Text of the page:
Web Marketing Your Business With Linux, Part 1 - page 2
Why Have A Company Web Site?
As a customer, here is a partial list of what I usually look for on a basic business web site. Nothing flashy, just solid information.
- Contact information
- Product information
- Product pictures
- Company events
- Interviews with company personnel
- Industry news
- Mission statement
- Job listings
- How-to's by company personnel
- White papers
- Anything else that helps promote your products, services, people and business
Put all those things on a web site and a customer will definitely know what your company is all about. It would also provide valuable take-home information, that the customer can use immediately. If you continually update the site with fresh stories, products and links, your customers will return again and again. Over time, you could easily develop a reputation as the go-to company in your particular field. Every time a new (or old) customer viewed one of your pages, it would be a chance to provide them with a product or service, courtesy of your company.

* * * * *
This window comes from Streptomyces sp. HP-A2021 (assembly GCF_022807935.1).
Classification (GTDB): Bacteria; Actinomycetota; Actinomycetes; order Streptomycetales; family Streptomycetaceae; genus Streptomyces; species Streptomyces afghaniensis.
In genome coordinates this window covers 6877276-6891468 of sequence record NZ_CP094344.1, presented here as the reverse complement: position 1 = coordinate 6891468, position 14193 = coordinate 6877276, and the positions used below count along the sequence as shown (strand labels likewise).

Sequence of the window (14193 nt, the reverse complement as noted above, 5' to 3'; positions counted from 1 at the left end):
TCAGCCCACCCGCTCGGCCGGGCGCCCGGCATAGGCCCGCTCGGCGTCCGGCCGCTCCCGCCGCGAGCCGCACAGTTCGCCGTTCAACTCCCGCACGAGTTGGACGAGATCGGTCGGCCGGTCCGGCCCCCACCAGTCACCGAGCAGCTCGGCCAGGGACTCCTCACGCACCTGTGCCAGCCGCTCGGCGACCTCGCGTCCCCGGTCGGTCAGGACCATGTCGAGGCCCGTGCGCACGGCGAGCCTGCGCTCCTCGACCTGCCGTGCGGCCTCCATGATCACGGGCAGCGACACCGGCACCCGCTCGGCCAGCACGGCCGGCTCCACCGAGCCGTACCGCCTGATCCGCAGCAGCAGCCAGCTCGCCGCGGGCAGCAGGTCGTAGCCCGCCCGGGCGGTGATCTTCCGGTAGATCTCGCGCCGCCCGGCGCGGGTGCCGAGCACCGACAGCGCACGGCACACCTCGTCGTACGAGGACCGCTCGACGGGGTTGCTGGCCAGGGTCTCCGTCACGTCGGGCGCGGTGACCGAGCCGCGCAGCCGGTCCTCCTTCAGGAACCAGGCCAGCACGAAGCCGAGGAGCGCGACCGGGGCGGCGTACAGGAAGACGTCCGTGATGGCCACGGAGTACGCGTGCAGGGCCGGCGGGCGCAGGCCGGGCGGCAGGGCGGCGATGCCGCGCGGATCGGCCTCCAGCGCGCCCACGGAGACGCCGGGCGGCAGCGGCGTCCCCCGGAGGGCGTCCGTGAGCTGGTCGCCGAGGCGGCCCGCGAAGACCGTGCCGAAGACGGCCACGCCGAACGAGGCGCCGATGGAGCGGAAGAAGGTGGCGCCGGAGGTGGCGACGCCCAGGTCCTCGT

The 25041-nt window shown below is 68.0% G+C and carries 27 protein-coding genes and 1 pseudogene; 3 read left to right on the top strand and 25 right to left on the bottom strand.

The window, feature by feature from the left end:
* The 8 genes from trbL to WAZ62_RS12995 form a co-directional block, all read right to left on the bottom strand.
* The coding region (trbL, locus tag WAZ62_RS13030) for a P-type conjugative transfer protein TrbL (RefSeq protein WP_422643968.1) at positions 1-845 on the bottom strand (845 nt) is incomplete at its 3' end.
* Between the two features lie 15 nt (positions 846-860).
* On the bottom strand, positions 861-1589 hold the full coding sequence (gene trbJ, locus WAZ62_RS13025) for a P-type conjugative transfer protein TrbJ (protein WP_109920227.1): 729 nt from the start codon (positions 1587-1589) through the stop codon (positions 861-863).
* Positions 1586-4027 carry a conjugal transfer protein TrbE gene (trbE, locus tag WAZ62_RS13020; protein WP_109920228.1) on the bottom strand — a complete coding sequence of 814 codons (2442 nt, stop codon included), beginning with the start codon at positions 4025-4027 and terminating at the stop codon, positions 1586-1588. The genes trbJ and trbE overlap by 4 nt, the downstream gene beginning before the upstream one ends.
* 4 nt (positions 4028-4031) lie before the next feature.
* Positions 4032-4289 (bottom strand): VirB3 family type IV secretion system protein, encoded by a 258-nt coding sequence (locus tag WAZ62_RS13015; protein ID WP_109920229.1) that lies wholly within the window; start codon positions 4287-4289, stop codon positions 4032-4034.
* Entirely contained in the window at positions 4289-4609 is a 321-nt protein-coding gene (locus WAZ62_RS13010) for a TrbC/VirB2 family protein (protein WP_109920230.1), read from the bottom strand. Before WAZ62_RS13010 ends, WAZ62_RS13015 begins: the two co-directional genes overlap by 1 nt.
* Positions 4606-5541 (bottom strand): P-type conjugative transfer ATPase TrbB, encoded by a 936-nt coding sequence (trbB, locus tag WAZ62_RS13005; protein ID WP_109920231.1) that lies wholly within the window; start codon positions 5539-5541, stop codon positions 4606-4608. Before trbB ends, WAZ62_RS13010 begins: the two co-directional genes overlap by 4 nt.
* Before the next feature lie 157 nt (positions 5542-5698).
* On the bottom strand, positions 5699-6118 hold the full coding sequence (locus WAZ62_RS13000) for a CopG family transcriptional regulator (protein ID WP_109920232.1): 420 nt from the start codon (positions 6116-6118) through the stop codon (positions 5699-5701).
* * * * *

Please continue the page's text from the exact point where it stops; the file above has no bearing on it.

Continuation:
Now that we have solid reasoning for a business web site, let's see what it takes to get one up and running. It might be easier than you think, especially using Linux tools. These are the general steps needed to start and run a basic site.
- Collect, organize and lay out the information you want your customers to see
- Build your pages using some type of editor
- Copy the completed pages to your web server using some type of transfer program
- Monitor the site using log files and Linux tools
- Update and maintain the site
- Integrate your business with the Web
Solid state disks (SSDs) made a splash in consumer technology, and now the technology has its eyes on the enterprise storage market. Download this eBook to see what SSDs can do for your infrastructure and review the pros and cons of this potentially game-changing storage technology.
- 1Linux Top 3: CoreOS, Oracle Enterprise Linux 7 and Ubuntu 14.10
- 2Linux Top 3: Debian Dumps SPARC, Ubuntu Takes Over Linux 3.13 and the Core Infrastructure Initiative
- 3Linux Top 3: Fedora, Ubuntu and Gluster Lose Community Leaders
- 4Red Hat Enterprise Linux 7 Finally Hits the Big Time
- 5Linux Top 3: Tails 1.0, OpenMandriva Lx 2014.0 and Debian 7.5